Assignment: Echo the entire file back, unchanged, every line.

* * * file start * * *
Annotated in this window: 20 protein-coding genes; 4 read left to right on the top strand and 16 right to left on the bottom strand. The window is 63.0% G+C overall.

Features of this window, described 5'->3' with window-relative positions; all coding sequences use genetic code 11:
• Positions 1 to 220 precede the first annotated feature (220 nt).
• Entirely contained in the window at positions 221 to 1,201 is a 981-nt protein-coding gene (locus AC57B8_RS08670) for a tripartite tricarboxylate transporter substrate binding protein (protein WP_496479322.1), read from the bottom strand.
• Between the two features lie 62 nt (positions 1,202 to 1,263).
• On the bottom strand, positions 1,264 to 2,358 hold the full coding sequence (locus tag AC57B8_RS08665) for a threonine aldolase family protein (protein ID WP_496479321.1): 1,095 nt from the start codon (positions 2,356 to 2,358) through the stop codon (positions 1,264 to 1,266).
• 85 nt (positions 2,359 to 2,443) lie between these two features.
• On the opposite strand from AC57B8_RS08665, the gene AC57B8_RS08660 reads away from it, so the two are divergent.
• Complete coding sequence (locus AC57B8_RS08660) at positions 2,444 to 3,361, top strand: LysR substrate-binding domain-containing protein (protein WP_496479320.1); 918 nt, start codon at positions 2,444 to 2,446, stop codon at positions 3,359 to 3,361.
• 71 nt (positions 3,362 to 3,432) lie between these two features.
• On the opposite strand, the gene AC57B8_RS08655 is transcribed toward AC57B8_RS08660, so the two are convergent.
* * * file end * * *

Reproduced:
Annotated in this window: 20 protein-coding genes; 4 read left to right on the top strand and 16 right to left on the bottom strand. The window is 63.0% G+C overall.

Features of this window, described 5'->3' with window-relative positions; all coding sequences use genetic code 11:
• Positions 1 to 220 precede the first annotated feature (220 nt).
• Entirely contained in the window at positions 221 to 1,201 is a 981-nt protein-coding gene (locus AC57B8_RS08670) for a tripartite tricarboxylate transporter substrate binding protein (protein WP_496479322.1), read from the bottom strand.
• Between the two features lie 62 nt (positions 1,202 to 1,263).
• On the bottom strand, positions 1,264 to 2,358 hold the full coding sequence (locus tag AC57B8_RS08665) for a threonine aldolase family protein (protein ID WP_496479321.1): 1,095 nt from the start codon (positions 2,356 to 2,358) through the stop codon (positions 1,264 to 1,266).
• 85 nt (positions 2,359 to 2,443) lie between these two features.
• On the opposite strand from AC57B8_RS08665, the gene AC57B8_RS08660 reads away from it, so the two are divergent.
• Complete coding sequence (locus AC57B8_RS08660) at positions 2,444 to 3,361, top strand: LysR substrate-binding domain-containing protein (protein WP_496479320.1); 918 nt, start codon at positions 2,444 to 2,446, stop codon at positions 3,359 to 3,361.
• 71 nt (positions 3,362 to 3,432) lie between these two features.
• On the opposite strand, the gene AC57B8_RS08655 is transcribed toward AC57B8_RS08660, so the two are convergent.